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One Up, One Out: More Bush Lineup Changes

Highway chief Mary Peters is nominated as Transportation secretary. Medicare's Mark McClellan says he is leaving his post.

September 06, 2006|Ricardo Alonso-Zaldivar | Times Staff Writer

WASHINGTON — President Bush named a new Transportation secretary Tuesday, while one of his top healthcare experts announced he was resigning -- all part of ongoing personnel shifts as the administration prepares for its last two years.

Bush nominated former Federal Highway Administrator Mary E. Peters to the transportation post, replacing Norman Y. Mineta, the veteran San Jose congressman who had been the only Democrat in the Cabinet.

Meanwhile, after having largely succeeded in steering the complex new prescription benefit for seniors through its rocky rollout this year, Medicare Administrator Mark B. McClellan announced he was taking a respite from government and would be joining a public policy center.

Peters, 57, went to work at the Arizona Department of Transportation as a secretary in 1985 and worked her way up to become its director in 1998. Although her professional background is in highway planning and construction, her first major challenge will be to win congressional reauthorization of the government's commercial aviation policy next year.

Accepting her nomination at the White House on Tuesday, Peters said her top priority would be to reduce congestion in all types of transportation.

"Today, our vital transportation infrastructure is showing signs of aging," she said. "We are experiencing increasing congestion on our nation's highways, railways, airports and seaports, and we're robbing our nation of productivity and our citizens of quality time with their families."

As federal highway chief, a position she held from 2001 until 2005, Peters sought to promote the use of special toll lanes to ease congestion and worked to allow private entrepreneurs into road planning and construction -- a field traditionally dominated by state and local governments. She left the government to join HDR Inc., an engineering firm, as a vice president and policy advisor.

"She is very market-oriented and future-oriented," said Robert Poole, director of transportation studies for the libertarian Reason Institute think tank in Los Angeles. "She really understands the growing obsolescence of paying for highways out of gas taxes, and she understands the importance of tolling and market pricing for the highway system of the future."

How Peters' free-market principles will carry over into the heavily regulated sphere of aviation policy remains to be seen, but the airline industry urged the Senate to promptly confirm her. At issue in next year's aviation debate will be financing for the Federal Aviation Administration, and the allocation of costs among passengers, major airlines and smaller carriers.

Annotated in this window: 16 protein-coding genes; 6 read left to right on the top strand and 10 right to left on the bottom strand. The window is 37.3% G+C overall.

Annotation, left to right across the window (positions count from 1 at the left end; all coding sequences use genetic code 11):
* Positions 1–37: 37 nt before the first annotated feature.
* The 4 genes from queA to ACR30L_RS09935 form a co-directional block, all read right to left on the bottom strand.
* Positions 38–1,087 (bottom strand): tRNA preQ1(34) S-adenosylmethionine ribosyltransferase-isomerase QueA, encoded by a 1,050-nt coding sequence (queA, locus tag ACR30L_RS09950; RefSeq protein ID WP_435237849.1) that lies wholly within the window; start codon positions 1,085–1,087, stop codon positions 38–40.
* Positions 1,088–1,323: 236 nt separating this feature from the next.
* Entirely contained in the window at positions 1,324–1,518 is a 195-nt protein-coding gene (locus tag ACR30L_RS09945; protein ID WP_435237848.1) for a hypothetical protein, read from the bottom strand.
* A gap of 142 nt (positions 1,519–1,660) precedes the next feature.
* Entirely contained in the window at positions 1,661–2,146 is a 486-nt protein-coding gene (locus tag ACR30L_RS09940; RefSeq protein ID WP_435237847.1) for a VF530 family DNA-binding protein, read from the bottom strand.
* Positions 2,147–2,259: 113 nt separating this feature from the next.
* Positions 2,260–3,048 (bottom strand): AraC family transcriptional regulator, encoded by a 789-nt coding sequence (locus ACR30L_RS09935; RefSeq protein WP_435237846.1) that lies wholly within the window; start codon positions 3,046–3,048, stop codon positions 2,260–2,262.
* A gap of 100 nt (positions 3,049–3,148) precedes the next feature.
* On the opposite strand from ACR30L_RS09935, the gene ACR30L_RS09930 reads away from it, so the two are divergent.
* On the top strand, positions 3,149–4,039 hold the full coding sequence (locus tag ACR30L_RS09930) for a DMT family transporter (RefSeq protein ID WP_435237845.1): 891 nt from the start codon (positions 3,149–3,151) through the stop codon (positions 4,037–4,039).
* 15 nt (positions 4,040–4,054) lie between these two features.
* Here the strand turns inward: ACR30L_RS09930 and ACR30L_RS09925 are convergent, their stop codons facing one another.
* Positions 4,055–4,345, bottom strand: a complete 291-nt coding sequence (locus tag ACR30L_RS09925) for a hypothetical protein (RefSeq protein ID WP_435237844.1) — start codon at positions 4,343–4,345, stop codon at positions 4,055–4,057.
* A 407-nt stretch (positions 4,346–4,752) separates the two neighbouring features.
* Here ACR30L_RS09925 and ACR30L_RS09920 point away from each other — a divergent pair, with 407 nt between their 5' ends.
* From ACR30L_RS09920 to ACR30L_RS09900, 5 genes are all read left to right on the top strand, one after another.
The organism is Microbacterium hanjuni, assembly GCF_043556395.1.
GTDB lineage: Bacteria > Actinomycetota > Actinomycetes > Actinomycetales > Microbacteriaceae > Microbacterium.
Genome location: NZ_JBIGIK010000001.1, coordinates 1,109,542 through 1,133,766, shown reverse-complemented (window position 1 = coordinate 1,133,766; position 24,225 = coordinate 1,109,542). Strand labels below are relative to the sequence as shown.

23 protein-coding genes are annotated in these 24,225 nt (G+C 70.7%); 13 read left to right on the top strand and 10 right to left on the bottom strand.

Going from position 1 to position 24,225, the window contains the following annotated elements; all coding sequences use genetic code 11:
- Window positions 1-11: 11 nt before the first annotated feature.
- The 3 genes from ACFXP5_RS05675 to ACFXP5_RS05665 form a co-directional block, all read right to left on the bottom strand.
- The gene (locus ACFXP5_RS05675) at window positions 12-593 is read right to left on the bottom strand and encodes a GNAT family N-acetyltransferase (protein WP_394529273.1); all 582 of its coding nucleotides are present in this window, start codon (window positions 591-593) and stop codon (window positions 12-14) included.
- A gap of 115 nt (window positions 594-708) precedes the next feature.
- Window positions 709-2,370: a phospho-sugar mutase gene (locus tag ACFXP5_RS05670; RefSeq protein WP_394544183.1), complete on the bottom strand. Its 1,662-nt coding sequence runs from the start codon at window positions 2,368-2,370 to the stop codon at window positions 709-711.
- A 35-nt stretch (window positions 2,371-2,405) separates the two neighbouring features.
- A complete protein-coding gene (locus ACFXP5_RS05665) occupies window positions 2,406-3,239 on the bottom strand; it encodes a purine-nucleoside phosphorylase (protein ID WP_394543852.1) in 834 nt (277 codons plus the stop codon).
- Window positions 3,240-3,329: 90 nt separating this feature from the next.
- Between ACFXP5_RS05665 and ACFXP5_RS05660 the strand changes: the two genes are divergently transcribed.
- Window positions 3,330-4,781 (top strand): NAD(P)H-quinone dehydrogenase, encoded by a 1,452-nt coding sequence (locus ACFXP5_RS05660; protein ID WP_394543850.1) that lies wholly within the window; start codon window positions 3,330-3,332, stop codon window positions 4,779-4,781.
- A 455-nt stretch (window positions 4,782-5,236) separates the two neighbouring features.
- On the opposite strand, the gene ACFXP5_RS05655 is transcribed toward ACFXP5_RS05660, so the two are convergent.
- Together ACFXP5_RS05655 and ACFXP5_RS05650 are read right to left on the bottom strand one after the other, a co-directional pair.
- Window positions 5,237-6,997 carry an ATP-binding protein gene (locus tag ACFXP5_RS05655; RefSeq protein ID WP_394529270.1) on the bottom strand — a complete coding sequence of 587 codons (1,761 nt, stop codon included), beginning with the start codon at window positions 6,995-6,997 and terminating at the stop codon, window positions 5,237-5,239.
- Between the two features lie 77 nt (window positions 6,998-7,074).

McClellan, a physician who also holds a doctorate in economics, served on the White House Council of Economic Advisors and as commissioner of the Food and Drug Administration before moving over to Medicare in 2004.

At 43, he is expected to return to the public policy arena in future debates about restructuring the health system to deliver better quality care while curbing the growth in costs.

An energetic manager, he worked to nudge the Centers for Medicare and Medicaid Services from a traditional bill-paying and fee-setting focus toward a more active role in changing the healthcare system. He emphasized preventive care for people at risk of chronic health problems and sought to improve disclosure by hospitals and doctors of quality-of-care information. He supported experiments to begin paying hospitals and doctors for quality care, not just for the volume of services provided.

In an interview, McClellan said his family needed a break from his years of high-pressure public service. He and his wife have twin daughters who just started third grade.

"It's a time-consuming job," he said of leading the agency. "It involves many long hours, not only here working with the staff, but it also involves a lot of travel around the country."

John Rother, director of policy and strategy at AARP, the seniors lobby, said he thought that McClellan's tenure would have a lasting effect.

"I think he laid enough of a foundation that whoever steps in is going to be expected to continue the same kind of emphasis," Rother said. McClellan "is a star, and certainly when you lose a star there is an effect, but I think [Medicare] has changed and will not fall back automatically to what it was before."

Bush called McClellan a "trusted advisor [who] leaves behind a strong record of accomplishment."

McClellan also administered Medicaid, the health insurance program for the poor. His successor has not been named; one candidate is Deputy Administrator Leslie V. Norwalk, a healthcare lawyer with an encyclopedic knowledge of policy.

McClellan's greatest challenge was putting into place the new Medicare prescription drug benefit, which delivers coverage to seniors through dozens of private insurers -- a first. The rollout of the program was plagued with problems for several million beneficiaries, particularly the poor. McClellan and his staff worked round the clock to fix the problems, most of them rooted in the program's design, and most seniors now report they are satisfied.

However, the timing of McClellan's departure raised eyebrows among some Democrats in Congress. It comes just as growing numbers of seniors are expected to hit a gap in coverage, known as the "doughnut hole," that Congress built into the middle of the drug benefit to save money. That particular problem, it seems, will land in his successor's lap.


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